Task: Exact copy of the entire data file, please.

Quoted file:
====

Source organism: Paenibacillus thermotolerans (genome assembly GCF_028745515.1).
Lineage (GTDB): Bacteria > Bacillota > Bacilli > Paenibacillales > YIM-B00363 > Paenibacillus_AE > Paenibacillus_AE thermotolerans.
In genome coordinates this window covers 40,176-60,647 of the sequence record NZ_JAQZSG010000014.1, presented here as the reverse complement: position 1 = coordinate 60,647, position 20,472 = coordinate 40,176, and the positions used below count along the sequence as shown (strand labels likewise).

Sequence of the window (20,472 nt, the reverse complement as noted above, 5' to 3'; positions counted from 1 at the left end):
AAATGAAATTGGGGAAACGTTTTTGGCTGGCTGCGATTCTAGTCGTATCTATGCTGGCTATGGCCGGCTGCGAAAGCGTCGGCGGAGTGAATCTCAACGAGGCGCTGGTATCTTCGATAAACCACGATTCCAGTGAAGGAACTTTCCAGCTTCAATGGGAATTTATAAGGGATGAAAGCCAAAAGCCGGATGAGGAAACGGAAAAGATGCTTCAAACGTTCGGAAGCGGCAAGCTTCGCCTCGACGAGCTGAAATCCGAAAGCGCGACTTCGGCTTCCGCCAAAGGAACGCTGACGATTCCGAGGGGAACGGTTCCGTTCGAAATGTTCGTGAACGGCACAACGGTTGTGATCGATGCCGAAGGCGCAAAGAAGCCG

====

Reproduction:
Source organism: Paenibacillus thermotolerans (genome assembly GCF_028745515.1).
Lineage (GTDB): Bacteria > Bacillota > Bacilli > Paenibacillales > YIM-B00363 > Paenibacillus_AE > Paenibacillus_AE thermotolerans.
In genome coordinates this window covers 40,176-60,647 of the sequence record NZ_JAQZSG010000014.1, presented here as the reverse complement: position 1 = coordinate 60,647, position 20,472 = coordinate 40,176, and the positions used below count along the sequence as shown (strand labels likewise).

Sequence of the window (20,472 nt, the reverse complement as noted above, 5' to 3'; positions counted from 1 at the left end):
AAATGAAATTGGGGAAACGTTTTTGGCTGGCTGCGATTCTAGTCGTATCTATGCTGGCTATGGCCGGCTGCGAAAGCGTCGGCGGAGTGAATCTCAACGAGGCGCTGGTATCTTCGATAAACCACGATTCCAGTGAAGGAACTTTCCAGCTTCAATGGGAATTTATAAGGGATGAAAGCCAAAAGCCGGATGAGGAAACGGAAAAGATGCTTCAAACGTTCGGAAGCGGCAAGCTTCGCCTCGACGAGCTGAAATCCGAAAGCGCGACTTCGGCTTCCGCCAAAGGAACGCTGACGATTCCGAGGGGAACGGTTCCGTTCGAAATGTTCGTGAACGGCACAACGGTTGTGATCGATGCCGAAGGCGCAAAGAAGCCG